1.1 Article 108 EPC states that within four months of notification of the decision a statement setting out the grounds of appeal shall be filed. According to Rule 99(2) EPC this statement shall indicate the reasons for setting aside the decision impugned, or the extent to which it is to be amended, and the facts and evidence on which the appeal is based. Article 12(2) RPBA states that the grounds of appeal shall contain a party's complete case, set out clearly and concisely the reasons why it is requested that the decision under appeal be reversed, and specify expressly all the facts, arguments and evidence relied on. The Boards of Appeal have constantly ruled that in order for an appeal to be admissible the arguments in the statement setting out the grounds of appeal should enable a board to understand immediately why the decision is alleged to be incorrect and on what facts the appellant bases his arguments, without first having to make investigations of its own. A statement of grounds of appeal which merely refers generally to previous submissions is normally not considered sufficient (cf "Case Law of the Boards of Appeal of the European Patent Office", 5th edition, 2006, VII.D.7.5.1 and 7.5.4).
1.2 The appellant submits that the examination division had "never taken into account" the appellant's arguments and that there had never been "any rejection or argumentation against" two explicitly cited features in claim 1. However, this submission is not at all substantiated. The examining division did in fact examine the two features in question in the communication dated 9 January 2008 to which the decision under appeal refers. It is stated in this communication (see the paragraph bridging p. 1 and 2) that the first half of the first feature and the entire second feature are disclosed in expressly indicated passages of D1. The second half of the first feature is discussed on p. 2 to 6 of the communication. The arguments put forward in the appellant's submissions dated 12 October 2006 and 12 December 2007 are repeatedly referred to. Only after having performed this thorough analysis does the examining division conclude that the invention does not involve an inventive step.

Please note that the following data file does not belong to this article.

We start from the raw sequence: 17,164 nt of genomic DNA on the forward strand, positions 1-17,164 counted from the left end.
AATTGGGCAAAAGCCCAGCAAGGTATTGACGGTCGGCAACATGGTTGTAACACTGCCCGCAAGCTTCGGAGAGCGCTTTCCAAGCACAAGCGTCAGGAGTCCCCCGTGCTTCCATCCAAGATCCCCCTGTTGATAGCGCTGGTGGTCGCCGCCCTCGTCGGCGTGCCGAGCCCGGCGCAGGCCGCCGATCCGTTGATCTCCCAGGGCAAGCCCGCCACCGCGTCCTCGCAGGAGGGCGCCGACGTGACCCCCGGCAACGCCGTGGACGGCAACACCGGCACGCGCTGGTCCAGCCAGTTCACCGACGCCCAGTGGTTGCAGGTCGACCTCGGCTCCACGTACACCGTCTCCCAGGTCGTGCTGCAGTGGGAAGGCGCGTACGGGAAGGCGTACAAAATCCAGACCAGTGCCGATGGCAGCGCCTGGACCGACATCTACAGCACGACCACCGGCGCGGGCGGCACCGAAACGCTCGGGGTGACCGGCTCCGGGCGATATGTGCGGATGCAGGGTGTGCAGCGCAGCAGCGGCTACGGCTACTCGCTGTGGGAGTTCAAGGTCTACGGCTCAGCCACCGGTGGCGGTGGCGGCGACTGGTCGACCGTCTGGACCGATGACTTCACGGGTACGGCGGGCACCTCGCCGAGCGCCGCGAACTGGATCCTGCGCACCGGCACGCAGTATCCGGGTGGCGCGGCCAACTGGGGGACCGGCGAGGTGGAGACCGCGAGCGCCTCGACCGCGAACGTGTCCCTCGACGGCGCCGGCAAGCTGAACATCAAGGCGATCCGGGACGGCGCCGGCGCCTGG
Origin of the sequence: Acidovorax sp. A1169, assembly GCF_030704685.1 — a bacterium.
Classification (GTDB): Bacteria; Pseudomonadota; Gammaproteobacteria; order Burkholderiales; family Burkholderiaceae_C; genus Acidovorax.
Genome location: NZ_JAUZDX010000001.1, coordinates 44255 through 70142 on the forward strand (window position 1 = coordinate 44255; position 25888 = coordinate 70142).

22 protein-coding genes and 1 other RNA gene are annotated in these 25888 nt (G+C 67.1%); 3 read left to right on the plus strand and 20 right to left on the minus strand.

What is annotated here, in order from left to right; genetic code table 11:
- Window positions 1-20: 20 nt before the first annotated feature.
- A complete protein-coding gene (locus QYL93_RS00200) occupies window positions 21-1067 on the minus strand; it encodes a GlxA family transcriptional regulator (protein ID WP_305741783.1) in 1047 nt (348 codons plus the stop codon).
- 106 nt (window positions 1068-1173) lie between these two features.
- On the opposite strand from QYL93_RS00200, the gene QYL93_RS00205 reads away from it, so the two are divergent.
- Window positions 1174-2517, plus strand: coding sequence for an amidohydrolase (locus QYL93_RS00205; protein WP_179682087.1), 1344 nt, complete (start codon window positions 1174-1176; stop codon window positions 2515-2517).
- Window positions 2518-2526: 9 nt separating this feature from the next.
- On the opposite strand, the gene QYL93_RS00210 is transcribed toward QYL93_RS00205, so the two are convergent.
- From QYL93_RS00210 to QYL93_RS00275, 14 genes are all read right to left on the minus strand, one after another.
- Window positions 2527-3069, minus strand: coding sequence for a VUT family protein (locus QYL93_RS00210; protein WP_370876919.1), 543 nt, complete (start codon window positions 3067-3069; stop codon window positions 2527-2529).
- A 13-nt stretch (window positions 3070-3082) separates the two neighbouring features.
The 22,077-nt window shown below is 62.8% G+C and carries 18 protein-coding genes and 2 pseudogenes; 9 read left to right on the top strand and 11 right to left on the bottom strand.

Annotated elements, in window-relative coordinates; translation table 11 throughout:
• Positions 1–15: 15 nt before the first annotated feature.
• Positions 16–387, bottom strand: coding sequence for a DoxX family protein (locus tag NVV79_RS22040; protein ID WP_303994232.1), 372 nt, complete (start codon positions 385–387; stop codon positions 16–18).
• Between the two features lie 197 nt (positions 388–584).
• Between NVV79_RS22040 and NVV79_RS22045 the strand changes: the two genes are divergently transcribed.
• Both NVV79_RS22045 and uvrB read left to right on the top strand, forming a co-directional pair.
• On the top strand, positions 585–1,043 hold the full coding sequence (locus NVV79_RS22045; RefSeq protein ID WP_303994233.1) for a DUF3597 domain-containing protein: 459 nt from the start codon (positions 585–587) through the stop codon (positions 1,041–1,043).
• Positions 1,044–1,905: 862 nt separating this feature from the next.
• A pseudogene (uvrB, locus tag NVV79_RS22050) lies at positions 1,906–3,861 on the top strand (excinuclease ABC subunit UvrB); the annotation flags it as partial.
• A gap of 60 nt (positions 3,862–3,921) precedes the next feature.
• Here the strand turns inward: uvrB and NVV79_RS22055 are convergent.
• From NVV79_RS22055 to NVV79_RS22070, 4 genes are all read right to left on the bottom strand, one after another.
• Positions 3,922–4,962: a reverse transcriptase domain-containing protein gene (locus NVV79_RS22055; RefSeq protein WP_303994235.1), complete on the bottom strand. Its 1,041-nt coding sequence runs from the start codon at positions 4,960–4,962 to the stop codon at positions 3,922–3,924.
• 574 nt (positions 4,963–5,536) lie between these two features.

1.3 For the statement setting out the grounds of appeal to have been sufficiently reasoned it would have been necessary for the appellant to explain why the detailed reasons given by the examining division were found unconvincing. Since this has not been done the Board is not in a position to understand why the appellant challenges the decision under appeal. As explained above, the purpose of a statement setting out the grounds of appeal is exactly to avoid this kind of situation. The object of appeal proceedings is not a re-examination of the application where the Board itself would have to find relevant facts and arguments, but an examination whether or not the decision under appeal was correct based on the facts and arguments presented by the appellant.
1.4 It follows that the statement setting out the grounds of appeal does not contain the reasons for setting aside the decision under appeal, as required by Rule 99(2) EPC. Thus, the appeal must be rejected as inadmissible under Rule 101(1) EPC.
1.5 The appellant has argued (cf the letter dated 18 November 2009, page 1) that a communication under Rule 101(2) EPC should have been sent inviting him to remedy the deficiencies noted within a period to be specified. Only if after having received such a communication and only if such deficiencies were not remedied in due time should a Board of Appeal reject an appeal. Since such a communication had never been communicated to the appellant there seemed to be no legal basis for rejecting the appeal as inadmissible.
1.6 The Board notes however that Rule 101(2) EPC refers to Rule 99(1)(a) EPC, which paragraph only concerns an appellant's name and address. The relevant Rule in the present case is instead Rule 101(1) EPC, which refers (in particular) to Rule 99(2) EPC dealing with the contents of the statement of grounds. According to Rule 101(1) EPC, an appeal is rejected as inadmissible unless any deficiency has been remedied before the relevant period under Article 108 EPC has expired (here: four months). After expiry of this period a communication by the Board serving to point out such deficiencies is not foreseen.
For these reasons it is decided that:
The appeal is rejected as inadmissible.